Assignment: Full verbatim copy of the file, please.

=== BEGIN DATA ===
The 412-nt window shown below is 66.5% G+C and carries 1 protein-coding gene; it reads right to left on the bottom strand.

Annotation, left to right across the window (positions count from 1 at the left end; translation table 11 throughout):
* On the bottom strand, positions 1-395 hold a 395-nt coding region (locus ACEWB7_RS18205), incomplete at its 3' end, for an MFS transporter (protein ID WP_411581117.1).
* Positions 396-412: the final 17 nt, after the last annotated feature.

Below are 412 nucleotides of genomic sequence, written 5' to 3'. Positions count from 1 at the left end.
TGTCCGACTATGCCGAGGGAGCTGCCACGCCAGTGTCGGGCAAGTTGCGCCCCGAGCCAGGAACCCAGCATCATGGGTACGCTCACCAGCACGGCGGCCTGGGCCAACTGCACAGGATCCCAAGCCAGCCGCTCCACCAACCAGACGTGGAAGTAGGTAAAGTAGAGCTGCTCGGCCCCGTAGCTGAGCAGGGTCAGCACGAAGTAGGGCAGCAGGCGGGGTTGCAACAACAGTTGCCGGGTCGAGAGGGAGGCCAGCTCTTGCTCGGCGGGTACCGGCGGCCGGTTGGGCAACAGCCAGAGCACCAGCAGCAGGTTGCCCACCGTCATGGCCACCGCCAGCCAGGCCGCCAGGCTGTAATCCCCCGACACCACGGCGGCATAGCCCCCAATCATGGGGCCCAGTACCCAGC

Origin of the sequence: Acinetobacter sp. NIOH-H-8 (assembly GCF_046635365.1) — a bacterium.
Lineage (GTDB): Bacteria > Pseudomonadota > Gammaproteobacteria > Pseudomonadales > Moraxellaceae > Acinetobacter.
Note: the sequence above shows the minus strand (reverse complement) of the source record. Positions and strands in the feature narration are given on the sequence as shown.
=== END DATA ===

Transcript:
The 412-nt window shown below is 66.5% G+C and carries 1 protein-coding gene; it reads right to left on the bottom strand.

Annotation, left to right across the window (positions count from 1 at the left end; translation table 11 throughout):
* On the bottom strand, positions 1-395 hold a 395-nt coding region (locus ACEWB7_RS18205), incomplete at its 3' end, for an MFS transporter (protein ID WP_411581117.1).
* Positions 396-412: the final 17 nt, after the last annotated feature.

Below are 412 nucleotides of genomic sequence, written 5' to 3'. Positions count from 1 at the left end.
TGTCCGACTATGCCGAGGGAGCTGCCACGCCAGTGTCGGGCAAGTTGCGCCCCGAGCCAGGAACCCAGCATCATGGGTACGCTCACCAGCACGGCGGCCTGGGCCAACTGCACAGGATCCCAAGCCAGCCGCTCCACCAACCAGACGTGGAAGTAGGTAAAGTAGAGCTGCTCGGCCCCGTAGCTGAGCAGGGTCAGCACGAAGTAGGGCAGCAGGCGGGGTTGCAACAACAGTTGCCGGGTCGAGAGGGAGGCCAGCTCTTGCTCGGCGGGTACCGGCGGCCGGTTGGGCAACAGCCAGAGCACCAGCAGCAGGTTGCCCACCGTCATGGCCACCGCCAGCCAGGCCGCCAGGCTGTAATCCCCCGACACCACGGCGGCATAGCCCCCAATCATGGGGCCCAGTACCCAGC

Origin of the sequence: Acinetobacter sp. NIOH-H-8 (assembly GCF_046635365.1) — a bacterium.
Lineage (GTDB): Bacteria > Pseudomonadota > Gammaproteobacteria > Pseudomonadales > Moraxellaceae > Acinetobacter.
Note: the sequence above shows the minus strand (reverse complement) of the source record. Positions and strands in the feature narration are given on the sequence as shown.